The COVID-19 pandemic has significantly disrupted K-12 education in the United States, forcing schools across the country to close as district leaders prioritize the health and safety of their communities. Here’s a map of school closures across the country, as compiled by Edweek.org. The data is broken down by state, enrollment data, closure start date, and anticipated closure end date, and is updated frequently to keep up with changing conditions.
With the rapid spread of COVID-19, school districts across the country have had to quickly adopt new measures to ensure continued learning for students outside of the traditional classroom.
The Rise of Online Distance Learning
In response to the need to maintain instructional continuity, schools quickly unveiled their emergency response plans, which called for distance learning, among other strategies.
As schools implemented these distance learning programs, however, longstanding concerns about digital equity began to surface. It became clear that not every student could participate due to a host of challenges including lack of internet access or dedicated devices at home.
Digital equity has been an ongoing conversation in education circles for quite some time, with proponents arguing that the lack of Internet access among economically disadvantaged students led to a Homework Gap. With distance learning becoming the order of the day during the pandemic, digital equity could no longer be pushed to the sidelines. Many districts have found themselves scrambling trying to address this issue.
Funding Support for K-12 Distance Learning
To fund their distance learning programs, many schools relied on their districts for financial support. But district funds were not nearly enough to address the needs brought on by distance learning.
Of the $2 trillion stimulus package released by the federal government under the CARES Act, a portion of the $13.5 billion of the “education stabilization fund” could be used to cover costs associated with Internet connectivity but only about $25 million under Rural Utilities Aid was specifically allocated to support distance learning.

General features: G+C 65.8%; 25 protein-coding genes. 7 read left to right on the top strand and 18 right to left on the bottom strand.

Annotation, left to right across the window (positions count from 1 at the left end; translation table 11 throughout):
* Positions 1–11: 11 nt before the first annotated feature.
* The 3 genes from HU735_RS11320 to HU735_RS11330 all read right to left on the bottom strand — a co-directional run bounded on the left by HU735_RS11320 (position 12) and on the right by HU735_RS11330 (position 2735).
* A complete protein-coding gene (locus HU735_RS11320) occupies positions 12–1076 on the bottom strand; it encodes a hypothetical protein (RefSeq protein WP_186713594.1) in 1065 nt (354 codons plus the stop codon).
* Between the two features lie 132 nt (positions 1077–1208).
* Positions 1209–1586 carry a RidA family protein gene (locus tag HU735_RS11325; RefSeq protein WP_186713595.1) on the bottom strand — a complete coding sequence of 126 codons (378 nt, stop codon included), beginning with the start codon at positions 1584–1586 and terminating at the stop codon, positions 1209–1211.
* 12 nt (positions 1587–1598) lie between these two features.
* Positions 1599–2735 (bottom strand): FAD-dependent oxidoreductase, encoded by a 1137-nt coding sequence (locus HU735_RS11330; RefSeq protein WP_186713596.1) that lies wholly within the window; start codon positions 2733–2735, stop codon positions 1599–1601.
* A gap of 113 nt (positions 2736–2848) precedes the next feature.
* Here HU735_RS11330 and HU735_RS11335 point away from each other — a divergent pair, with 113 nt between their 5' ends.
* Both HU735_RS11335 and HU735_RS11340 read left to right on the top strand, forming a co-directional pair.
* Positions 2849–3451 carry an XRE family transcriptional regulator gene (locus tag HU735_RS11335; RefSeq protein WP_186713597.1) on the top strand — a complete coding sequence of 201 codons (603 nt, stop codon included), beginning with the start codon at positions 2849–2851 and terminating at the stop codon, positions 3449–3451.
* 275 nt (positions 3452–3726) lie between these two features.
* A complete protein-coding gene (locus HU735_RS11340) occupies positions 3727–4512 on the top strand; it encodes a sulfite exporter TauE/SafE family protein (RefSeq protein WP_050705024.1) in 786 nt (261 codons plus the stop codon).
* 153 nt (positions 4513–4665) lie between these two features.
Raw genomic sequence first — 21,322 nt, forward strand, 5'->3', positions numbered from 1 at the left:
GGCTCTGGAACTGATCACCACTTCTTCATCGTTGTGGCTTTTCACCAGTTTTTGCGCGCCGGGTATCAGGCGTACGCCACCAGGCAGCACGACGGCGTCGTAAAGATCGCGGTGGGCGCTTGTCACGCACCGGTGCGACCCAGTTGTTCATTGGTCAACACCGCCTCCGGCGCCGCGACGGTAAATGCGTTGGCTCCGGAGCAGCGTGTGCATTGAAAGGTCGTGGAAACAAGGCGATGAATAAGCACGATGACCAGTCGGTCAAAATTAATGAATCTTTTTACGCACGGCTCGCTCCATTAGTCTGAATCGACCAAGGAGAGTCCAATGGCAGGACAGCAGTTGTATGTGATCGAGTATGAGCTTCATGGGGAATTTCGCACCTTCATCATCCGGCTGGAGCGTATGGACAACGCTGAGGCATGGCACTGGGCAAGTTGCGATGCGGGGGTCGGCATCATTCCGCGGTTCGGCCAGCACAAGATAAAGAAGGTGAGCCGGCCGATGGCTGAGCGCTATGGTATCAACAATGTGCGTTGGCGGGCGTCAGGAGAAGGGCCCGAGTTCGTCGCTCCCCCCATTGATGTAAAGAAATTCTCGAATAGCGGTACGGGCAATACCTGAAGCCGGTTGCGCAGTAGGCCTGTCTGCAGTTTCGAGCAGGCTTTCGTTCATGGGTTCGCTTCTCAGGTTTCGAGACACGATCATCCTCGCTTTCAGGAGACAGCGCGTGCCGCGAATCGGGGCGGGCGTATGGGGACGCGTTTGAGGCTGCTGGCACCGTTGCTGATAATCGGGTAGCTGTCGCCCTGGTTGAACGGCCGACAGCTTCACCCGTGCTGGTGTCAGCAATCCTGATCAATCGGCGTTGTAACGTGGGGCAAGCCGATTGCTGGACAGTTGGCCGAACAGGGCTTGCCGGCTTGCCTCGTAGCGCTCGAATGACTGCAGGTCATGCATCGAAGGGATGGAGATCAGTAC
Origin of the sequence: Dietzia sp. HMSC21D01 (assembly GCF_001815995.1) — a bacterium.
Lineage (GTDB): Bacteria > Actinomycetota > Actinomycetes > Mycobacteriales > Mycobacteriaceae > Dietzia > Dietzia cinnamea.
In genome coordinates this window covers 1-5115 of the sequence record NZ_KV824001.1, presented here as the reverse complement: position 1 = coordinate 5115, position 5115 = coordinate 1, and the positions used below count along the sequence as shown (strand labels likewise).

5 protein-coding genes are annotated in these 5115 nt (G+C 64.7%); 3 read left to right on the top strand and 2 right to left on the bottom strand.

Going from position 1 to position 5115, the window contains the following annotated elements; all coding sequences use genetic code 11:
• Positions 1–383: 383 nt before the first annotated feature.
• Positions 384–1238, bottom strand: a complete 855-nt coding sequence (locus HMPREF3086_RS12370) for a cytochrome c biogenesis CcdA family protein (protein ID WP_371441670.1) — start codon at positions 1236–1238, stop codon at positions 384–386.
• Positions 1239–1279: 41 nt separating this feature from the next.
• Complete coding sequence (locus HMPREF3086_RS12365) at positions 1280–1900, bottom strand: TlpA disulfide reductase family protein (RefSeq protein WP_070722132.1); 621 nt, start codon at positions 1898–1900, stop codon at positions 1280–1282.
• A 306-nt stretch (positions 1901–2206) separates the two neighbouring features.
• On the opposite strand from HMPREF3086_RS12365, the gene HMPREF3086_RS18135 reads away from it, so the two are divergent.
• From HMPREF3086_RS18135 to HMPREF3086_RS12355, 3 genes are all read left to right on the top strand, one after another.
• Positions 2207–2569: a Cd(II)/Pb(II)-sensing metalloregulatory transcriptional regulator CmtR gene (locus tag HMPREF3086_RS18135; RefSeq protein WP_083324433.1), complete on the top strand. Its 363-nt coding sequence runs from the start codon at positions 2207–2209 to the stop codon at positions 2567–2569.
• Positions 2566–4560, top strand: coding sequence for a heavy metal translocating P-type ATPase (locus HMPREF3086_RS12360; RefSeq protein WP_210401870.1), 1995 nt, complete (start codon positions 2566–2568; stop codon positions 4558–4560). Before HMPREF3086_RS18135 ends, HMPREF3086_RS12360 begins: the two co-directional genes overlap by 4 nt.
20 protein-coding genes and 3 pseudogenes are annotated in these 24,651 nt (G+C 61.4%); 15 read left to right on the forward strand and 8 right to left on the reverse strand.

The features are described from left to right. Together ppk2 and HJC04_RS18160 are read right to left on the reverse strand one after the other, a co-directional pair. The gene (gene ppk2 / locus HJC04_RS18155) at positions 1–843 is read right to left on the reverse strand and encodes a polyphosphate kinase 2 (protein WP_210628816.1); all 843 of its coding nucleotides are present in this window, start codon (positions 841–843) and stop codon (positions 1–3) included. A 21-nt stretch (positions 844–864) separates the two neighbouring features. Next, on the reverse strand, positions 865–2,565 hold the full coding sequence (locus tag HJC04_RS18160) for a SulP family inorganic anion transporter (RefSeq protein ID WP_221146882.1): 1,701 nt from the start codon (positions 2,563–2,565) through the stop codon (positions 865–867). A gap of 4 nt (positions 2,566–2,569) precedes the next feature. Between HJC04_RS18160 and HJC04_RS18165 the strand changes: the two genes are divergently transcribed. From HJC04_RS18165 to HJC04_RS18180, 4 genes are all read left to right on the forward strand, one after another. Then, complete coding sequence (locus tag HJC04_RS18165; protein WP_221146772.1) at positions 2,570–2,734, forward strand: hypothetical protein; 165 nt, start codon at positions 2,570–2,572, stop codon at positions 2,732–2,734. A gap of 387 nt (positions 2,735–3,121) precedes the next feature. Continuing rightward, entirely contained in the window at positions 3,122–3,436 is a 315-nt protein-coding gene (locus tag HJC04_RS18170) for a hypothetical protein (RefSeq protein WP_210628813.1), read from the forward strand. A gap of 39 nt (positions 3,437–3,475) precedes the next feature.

Many lawmakers and educators are unsatisfied that additional funds were not allocated to the E-rate program, which provides “discounts of up to 90 percent to help eligible schools and libraries in the United States obtain affordable telecommunications and internet access,” according to the U.S. Department of Education, and hope that it will be addressed in a subsequent stimulus bill.
Distance Learning Resources for K-12
Ed tech organizations catering to the K-12 environment are offering helpful (and often free) resources to educators and parents to help them cope with the impact of COVID-19 and the move to distance learning.
Here are just a few:
Kajeet – Kajeet expanded its Distance Learning Bundle program to meet the increased demand for student connectivity, while its LTE-Embedded Chromebooks with built-in wireless service are an ideal solution for distance learning programs as well as those serving home-bound, migrant, homeless, or foster students.
ISTE – ISTE’s repository of COVID-19-related resources and tools for parents and educators includes webinars, an extensive list of free digital education tools, a map of school closures, and more.
CatchOn – CatchOn is offering 60 days of its solution free to “allow districts to gain insight and track student engagement on applications students are using on district devices both inside and outside school.”
Mobile Guardian – Mobile Guardian, provider of a mobile device management platform built for education, is offering its premium web filtering and classroom management tools for free for the remainder of the 2020 academic year.
Dreambox Learning – A preK-8 math solution driven by technology, Dreambox Learning is offering parents a 90-day free trial of the solution if they sign up by April 30.
Network Carriers’ Provisions for Distance Learning
Network carriers provide Internet access to millions of Americans. They are vital to keeping people connected during the COVID-19 pandemic as well as supporting schools’ distance learning effort.
As providers of technology solutions and internet connectivity built for education, Kajeet relies on its partnerships with network carriers to provide school districts with reasonable rates to support their distance learning programs. Kajeet has been unable to provide schools with these rates because, although network carriers have signed the Keep Americans Connected Pledge and are making concessions in light of COVID-19, they have not extended the same concessions so that vendor partners like Kajeet can do the same for its customers.
In an open letter to network carriers, the leadership at Kajeet urged network carriers to offer low-cost, unlimited data plans to support the surge in distance learning usage due to COVID-19.
At the date of writing, only AT&T had responded by offering Kajeet unlimited plans at lower rates. AT&T’s gesture of support will enable Kajeet to better meet the needs of thousands of school districts across the country serving the needs of hundreds of thousands of students.
The present environment is challenging for society as a whole, and while everyone is doing all they can to help manage the spread of COVID-19, we would like to acknowledge the tireless work of communities, educators, and parents working to provide students with critical learning support.